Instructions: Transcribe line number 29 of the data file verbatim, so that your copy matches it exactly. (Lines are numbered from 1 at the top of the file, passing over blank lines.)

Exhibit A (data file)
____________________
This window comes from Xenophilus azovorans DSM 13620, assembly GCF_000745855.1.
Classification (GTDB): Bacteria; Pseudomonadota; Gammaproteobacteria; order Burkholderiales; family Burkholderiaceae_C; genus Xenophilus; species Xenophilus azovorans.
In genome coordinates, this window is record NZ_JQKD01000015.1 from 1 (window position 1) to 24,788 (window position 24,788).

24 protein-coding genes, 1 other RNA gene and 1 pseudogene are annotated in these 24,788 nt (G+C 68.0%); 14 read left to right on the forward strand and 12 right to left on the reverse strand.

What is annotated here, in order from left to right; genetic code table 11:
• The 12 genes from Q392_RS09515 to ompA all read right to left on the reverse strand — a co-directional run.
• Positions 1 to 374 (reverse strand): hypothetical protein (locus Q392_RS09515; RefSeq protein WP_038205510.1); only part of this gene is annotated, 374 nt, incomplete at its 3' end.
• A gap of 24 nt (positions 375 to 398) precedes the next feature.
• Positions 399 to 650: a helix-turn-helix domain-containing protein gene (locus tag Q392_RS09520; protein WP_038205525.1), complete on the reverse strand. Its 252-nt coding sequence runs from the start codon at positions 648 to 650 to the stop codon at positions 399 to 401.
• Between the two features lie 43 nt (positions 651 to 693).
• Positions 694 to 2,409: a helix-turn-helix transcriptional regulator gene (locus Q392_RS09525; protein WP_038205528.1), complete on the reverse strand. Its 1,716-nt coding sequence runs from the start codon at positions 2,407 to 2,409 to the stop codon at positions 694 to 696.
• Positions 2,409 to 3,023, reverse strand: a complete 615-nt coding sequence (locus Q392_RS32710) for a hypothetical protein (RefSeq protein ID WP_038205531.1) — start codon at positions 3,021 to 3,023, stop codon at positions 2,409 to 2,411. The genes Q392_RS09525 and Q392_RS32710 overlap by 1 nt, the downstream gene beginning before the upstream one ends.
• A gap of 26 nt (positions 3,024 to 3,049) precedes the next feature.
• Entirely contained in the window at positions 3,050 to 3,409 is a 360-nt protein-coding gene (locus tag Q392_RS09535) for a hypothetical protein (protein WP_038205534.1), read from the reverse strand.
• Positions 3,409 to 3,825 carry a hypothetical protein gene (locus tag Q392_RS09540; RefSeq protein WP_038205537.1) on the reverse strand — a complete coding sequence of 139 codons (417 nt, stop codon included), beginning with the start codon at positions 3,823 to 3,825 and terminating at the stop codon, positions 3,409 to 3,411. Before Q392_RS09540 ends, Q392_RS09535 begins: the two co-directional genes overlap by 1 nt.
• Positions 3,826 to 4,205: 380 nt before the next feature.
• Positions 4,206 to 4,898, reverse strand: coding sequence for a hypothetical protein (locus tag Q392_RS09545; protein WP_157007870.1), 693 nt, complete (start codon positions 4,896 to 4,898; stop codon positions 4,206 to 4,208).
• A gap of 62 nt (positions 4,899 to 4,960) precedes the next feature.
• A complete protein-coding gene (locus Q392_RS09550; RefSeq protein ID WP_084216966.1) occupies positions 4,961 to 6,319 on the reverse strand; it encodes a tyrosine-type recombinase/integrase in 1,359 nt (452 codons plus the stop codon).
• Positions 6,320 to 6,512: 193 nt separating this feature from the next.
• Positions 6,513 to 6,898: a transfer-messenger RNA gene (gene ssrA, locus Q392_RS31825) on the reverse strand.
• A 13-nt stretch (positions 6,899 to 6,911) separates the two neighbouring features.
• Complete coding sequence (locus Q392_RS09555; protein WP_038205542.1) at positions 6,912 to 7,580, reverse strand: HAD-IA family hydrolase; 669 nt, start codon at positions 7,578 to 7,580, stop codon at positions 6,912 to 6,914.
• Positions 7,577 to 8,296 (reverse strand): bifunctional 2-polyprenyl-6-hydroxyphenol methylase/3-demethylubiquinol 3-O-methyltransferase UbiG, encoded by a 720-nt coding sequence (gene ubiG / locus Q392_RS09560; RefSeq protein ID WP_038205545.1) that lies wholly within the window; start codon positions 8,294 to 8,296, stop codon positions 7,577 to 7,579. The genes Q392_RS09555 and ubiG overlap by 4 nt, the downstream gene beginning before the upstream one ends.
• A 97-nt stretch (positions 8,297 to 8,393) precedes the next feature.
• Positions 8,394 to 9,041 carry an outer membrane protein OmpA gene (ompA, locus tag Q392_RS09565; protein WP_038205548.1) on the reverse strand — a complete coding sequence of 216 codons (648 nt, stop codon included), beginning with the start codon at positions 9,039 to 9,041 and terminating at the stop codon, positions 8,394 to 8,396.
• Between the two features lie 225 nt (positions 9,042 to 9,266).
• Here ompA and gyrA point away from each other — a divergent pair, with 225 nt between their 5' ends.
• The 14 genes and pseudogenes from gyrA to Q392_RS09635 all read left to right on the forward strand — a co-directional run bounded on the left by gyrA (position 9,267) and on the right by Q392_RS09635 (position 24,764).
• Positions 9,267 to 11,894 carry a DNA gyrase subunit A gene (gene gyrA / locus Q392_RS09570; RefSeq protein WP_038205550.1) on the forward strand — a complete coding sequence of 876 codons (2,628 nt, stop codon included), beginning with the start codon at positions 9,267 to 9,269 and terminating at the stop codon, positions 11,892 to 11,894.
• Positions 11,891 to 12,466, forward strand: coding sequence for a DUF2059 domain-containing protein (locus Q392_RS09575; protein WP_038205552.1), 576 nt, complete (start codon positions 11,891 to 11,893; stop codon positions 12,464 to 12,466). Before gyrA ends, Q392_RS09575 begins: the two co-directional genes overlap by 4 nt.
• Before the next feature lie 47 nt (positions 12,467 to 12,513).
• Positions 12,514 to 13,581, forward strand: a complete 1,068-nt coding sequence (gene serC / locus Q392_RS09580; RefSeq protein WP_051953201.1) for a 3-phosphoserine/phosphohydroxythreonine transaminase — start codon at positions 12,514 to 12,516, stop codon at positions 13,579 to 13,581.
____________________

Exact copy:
• The 14 genes and pseudogenes from gyrA to Q392_RS09635 all read left to right on the forward strand — a co-directional run bounded on the left by gyrA (position 9,267) and on the right by Q392_RS09635 (position 24,764).